Note: This post previously appeared in the Iowa blog Bleeding Heartland. Many thanks for your support!
When economists talk about rent-seeking, they are usually not referring to literal payments to temporarily use someone else’s physical property. Except in Iowa:
“[Iowa Governor Kim] Reynolds proposes that retired farmers no longer be taxed on cash rent for their farmland…”
More about how economists usually define rent-seeking differently from Iowa farmers in a moment, but here is the key point — This is not about the retired farming couple who earns $20,000 in cash rent on their paid-for farmland on top of their Social Security income. Income taxes are among the least of worries for this couple. They are likely paying nothing or very little in either Federal or State income tax. And in rural Iowa today, these folks likely have many more pressing needs that could be met by an effective state government, but they won’t be.
Instead, this is all about the retired farmers who would receive $100,000 or more in cash rent, either to avoid passing the land on to younger farmers or as part of a complex tax scheme involving their children’s inheritance. I’m sorry if this offends, but this second couple is in a very comfortable retirement niche that most Iowans will never see. And if you, a non-farmer Iowan, have been frugal and can now earn $100,000 from your own retirement investments in something other than farmland, then you are also being disadvantaged here.
This rental income exclusion is part of a new proposed tax plan that also institutes a “flat tax” of 4%, which also harms the same people in order to give advantage to better-off Iowans. More about flat tax rates later.
Adam Smith and the rent-seekers
Rent-seeking, to an economist, is an individual or corporate focus on obtaining economic gain by persuading the government to provide tariff protection (which was key to its original usage and revived under President Trump), specific tax benefits, loan subsidies, or grants preferably not available to their competitors.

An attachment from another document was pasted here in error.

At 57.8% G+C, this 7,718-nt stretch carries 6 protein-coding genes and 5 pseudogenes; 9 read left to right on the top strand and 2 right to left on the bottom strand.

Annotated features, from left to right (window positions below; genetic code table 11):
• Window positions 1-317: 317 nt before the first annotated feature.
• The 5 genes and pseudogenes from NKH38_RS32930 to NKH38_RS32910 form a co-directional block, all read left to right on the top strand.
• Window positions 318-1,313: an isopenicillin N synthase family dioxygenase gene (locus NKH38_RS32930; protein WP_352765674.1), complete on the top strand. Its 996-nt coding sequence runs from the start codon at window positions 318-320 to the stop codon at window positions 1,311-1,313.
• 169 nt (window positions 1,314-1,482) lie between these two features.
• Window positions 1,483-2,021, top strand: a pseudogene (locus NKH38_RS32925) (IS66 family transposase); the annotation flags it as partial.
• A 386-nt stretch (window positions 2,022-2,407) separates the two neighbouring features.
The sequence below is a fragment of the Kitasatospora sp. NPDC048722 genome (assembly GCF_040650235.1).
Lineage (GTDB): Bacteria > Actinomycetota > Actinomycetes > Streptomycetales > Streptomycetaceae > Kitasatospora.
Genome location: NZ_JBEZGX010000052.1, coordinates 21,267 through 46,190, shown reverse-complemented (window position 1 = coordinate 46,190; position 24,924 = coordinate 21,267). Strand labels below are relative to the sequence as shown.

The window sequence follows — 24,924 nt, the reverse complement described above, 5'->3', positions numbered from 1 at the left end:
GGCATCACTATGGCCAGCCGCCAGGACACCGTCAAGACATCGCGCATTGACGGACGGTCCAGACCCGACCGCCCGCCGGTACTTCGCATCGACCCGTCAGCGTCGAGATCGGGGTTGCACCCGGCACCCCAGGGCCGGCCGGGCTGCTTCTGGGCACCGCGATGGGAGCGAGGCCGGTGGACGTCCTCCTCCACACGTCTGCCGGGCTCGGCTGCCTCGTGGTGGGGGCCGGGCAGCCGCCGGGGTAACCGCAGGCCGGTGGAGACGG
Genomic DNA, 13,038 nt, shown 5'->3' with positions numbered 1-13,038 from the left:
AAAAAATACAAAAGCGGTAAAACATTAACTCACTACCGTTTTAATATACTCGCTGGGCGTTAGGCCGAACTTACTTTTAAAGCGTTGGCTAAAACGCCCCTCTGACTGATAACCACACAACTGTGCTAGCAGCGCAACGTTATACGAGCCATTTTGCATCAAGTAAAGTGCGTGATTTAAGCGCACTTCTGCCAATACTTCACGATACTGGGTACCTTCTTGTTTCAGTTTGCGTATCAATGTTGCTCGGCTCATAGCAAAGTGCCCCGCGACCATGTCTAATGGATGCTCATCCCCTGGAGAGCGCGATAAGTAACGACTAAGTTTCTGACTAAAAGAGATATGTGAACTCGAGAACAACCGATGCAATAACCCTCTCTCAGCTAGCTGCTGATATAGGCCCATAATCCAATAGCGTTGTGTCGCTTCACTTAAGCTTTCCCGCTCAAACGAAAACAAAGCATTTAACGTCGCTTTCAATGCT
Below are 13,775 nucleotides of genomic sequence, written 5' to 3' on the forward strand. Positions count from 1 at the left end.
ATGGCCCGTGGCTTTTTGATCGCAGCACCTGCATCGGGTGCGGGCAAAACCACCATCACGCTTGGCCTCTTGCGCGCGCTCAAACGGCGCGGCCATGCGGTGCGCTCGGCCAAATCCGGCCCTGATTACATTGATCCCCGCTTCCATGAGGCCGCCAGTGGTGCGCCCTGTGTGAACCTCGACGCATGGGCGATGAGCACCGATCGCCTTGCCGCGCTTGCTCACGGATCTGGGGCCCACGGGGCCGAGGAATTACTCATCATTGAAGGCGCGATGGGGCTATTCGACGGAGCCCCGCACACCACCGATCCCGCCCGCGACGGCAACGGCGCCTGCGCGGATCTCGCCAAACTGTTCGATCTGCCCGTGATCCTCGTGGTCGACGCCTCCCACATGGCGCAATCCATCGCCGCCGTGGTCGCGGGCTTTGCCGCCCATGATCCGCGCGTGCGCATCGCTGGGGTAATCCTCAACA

Rent-seeking provides no overall benefits to society, rather it results in reduced government revenue overall, needlessly-increased government spending or reduced competition in the marketplace. In the case of farmers, an excellent recent Bleeding Heartland post by Sondra Feldstein details how government incentives such as this cash rent exclusion inhibit the natural and necessary rollover of farmland ownership from one generation to the next.
Adam Smith, the oft-idolized Scottish champion of capitalism (although England and the budding United States were really more mercantilist than capitalist at the time), divided income into profit, wages, and rent, the last term in his definition referring to gaining control of land or other natural resources. England was very good at that latter quest during Smith’s time. Smith’s expansive concept of “rent” funded an empire and its privileged aristocracy for two hundred years, but with a lot of misery to go along with it whose effects remain today.
The modern use of the term “rent-seeking” dates to economist Anne Krueger, writing in 1974. In Krueger’s updated definition, rent-seeking comprises all of the special favors supposedly capitalist companies and rich individuals ask of government. While the always-pick-on-able Walmart has intentionally netted only about three cents on every sales dollar in bottom-line profit (a strategy I call “penny sucking” and the game-changing idea of founder Sam Walton to “fly as close to the ground as possible” in order to ruin competitors), each new Walmart built often gets local and state infrastructure and tax incentives that, in the first years, can easily exceed three percent of sales. That is rent-seeking, and “they all do it” in the American retail space today.